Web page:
I totally loved Fifteen Shades of Gray (For Pay) even though it hits on two nerves of mine, GFY and a closeted character. I normally have a really BIG  problem with closeted characters in books. But I loved Cormac all the way through, from the beginning to the very end. I thoroughly understood his position, didn't like it, but understood it. I loved how he delighted in being with Andrew, made the effort to visit Andrew's sister when he discovered Marie was sick and in the hospital. Was patient, a gentleman and loving. I also don't like GFY very much, but the author handled this really well and it was mighty sexy, and felt right, once Andrew got over his feeling sick about the whole 'gay issue.'  The explanation to his aversion was more than plausible.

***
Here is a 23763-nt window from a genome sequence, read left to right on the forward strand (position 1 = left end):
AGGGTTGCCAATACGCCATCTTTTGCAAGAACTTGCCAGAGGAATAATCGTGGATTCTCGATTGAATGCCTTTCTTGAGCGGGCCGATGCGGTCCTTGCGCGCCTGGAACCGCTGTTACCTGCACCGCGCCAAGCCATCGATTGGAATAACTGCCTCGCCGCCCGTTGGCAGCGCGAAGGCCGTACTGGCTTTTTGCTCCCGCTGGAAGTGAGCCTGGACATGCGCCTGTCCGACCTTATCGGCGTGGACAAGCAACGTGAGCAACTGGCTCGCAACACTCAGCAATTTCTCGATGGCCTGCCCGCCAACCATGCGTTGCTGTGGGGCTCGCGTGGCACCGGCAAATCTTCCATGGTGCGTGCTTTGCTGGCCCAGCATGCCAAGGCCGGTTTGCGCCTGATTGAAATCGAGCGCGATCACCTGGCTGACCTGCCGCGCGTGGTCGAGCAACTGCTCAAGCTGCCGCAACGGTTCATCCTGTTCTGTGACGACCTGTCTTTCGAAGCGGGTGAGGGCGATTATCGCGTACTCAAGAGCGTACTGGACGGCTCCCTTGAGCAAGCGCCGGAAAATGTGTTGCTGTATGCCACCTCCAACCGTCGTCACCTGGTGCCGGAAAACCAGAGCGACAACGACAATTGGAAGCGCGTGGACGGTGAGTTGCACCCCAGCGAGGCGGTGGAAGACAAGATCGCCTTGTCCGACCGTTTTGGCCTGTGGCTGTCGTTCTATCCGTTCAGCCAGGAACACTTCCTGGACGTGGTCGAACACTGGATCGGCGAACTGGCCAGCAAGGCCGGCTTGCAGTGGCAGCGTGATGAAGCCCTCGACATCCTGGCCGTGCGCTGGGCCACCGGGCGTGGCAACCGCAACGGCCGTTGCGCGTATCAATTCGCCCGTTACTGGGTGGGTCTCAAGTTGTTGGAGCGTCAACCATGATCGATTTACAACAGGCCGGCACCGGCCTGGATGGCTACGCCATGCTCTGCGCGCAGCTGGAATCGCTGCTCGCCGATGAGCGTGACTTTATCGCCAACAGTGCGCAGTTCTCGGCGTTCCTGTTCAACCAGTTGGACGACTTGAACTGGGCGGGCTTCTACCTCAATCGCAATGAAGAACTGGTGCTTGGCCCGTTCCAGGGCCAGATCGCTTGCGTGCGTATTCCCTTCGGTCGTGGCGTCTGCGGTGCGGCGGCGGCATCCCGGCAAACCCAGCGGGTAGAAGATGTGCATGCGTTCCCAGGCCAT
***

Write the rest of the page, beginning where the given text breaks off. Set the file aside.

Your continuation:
Now to the title of the book. Some have raised their dislike of it. I truly do not understand the reaction to the title. It is well explained and clever. The title is based on two things. 1) Andrew reads Marie's favourite 'mommy porn' trilogy to her, as she has cataracts and is not well. Yes, we all know which one it is, and 2) He starts writing a journal about his experiences with Marie, Cormac, and his escort clients - Fifteen Shades of Gay (For Pay). It's representative of his love for something he does with Marie, reading her the trilogy she so enjoys, and his life. He used to love to write and this is a catharsis for him. He can deal with his fear of Marie's illness, having to be gay-for- pay, he can deal with his growing understanding as to why he is/was so 'repulsed' by gay men, and his eventual understanding of his actual sexual fluidity, and of others around him - his sister likes men but on her bucketlist she says she'd like to 'go down on Charlize Theron.'